A major new technology has been developed by The University of Nottingham, which enables all of the world's crops to take nitrogen from the air rather than expensive and environmentally damaging fertilisers.
Nitrogen fixation, the process by which nitrogen
is converted to ammonia
, is vital for plants to survive and grow. However, only a very small number of plants, most notably legumes (such as peas, beans and lentils) have the ability to fix nitrogen from the atmosphere with the help of nitrogen fixing bacteria. The vast majority of plants have to obtain nitrogen from the soil, and for most crops currently being grown across the world, this also means a reliance on synthetic nitrogen fertiliser.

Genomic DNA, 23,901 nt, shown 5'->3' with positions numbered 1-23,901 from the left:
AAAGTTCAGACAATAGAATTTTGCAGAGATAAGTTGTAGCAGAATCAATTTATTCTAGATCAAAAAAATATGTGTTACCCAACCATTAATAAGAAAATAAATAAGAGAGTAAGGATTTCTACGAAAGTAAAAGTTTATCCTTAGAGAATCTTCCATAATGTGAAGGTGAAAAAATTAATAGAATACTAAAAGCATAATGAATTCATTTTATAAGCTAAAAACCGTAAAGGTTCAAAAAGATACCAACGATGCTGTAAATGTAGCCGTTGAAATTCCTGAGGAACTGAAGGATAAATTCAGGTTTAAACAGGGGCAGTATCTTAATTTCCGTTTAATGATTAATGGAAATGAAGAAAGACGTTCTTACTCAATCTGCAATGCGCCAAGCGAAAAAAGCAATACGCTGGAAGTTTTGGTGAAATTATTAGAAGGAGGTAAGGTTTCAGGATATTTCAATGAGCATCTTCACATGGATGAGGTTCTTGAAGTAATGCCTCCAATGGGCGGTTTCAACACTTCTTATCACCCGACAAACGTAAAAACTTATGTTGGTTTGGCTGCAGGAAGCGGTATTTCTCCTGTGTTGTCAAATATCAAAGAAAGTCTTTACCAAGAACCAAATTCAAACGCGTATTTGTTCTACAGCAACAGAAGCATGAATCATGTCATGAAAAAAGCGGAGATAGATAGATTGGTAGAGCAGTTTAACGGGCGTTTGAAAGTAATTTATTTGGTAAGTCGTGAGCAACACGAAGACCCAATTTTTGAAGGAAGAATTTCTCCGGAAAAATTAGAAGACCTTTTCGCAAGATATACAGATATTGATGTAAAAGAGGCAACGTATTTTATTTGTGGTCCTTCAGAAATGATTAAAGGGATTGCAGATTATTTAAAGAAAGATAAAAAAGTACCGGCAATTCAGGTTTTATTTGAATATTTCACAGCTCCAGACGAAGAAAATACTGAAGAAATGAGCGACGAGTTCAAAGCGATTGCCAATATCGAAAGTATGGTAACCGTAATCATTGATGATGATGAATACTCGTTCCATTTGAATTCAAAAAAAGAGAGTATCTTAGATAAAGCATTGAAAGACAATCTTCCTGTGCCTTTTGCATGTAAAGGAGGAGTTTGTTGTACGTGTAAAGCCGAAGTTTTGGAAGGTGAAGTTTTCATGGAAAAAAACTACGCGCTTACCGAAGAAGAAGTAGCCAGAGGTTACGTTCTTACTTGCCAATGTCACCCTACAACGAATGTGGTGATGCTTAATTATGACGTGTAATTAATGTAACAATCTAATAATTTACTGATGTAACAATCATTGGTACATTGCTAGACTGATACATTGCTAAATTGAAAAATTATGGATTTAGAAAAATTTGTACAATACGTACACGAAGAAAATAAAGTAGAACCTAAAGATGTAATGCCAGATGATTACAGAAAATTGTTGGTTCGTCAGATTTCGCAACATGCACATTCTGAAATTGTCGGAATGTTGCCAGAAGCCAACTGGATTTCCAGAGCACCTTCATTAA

. . .
A leading world expert in nitrogen and plant science
, Professor Cocking has long recognised that there is a critical need to reduce nitrogen pollution
caused by nitrogen based fertilisers. Nitrate pollution is a major problem as is also the pollution of the atmosphere by ammonia and oxides of nitrogen.
In addition, nitrate pollution
is a health hazard
and also causes oxygen-depleted 'dead zones' in our waterways and oceans. A recent study estimates that that the annual cost of damage caused by nitrogen pollution across Europe is £60 billion—£280 billion a year.1
Read more at: http://phys.org/news/2013-07-world-t...rogen.html#jCp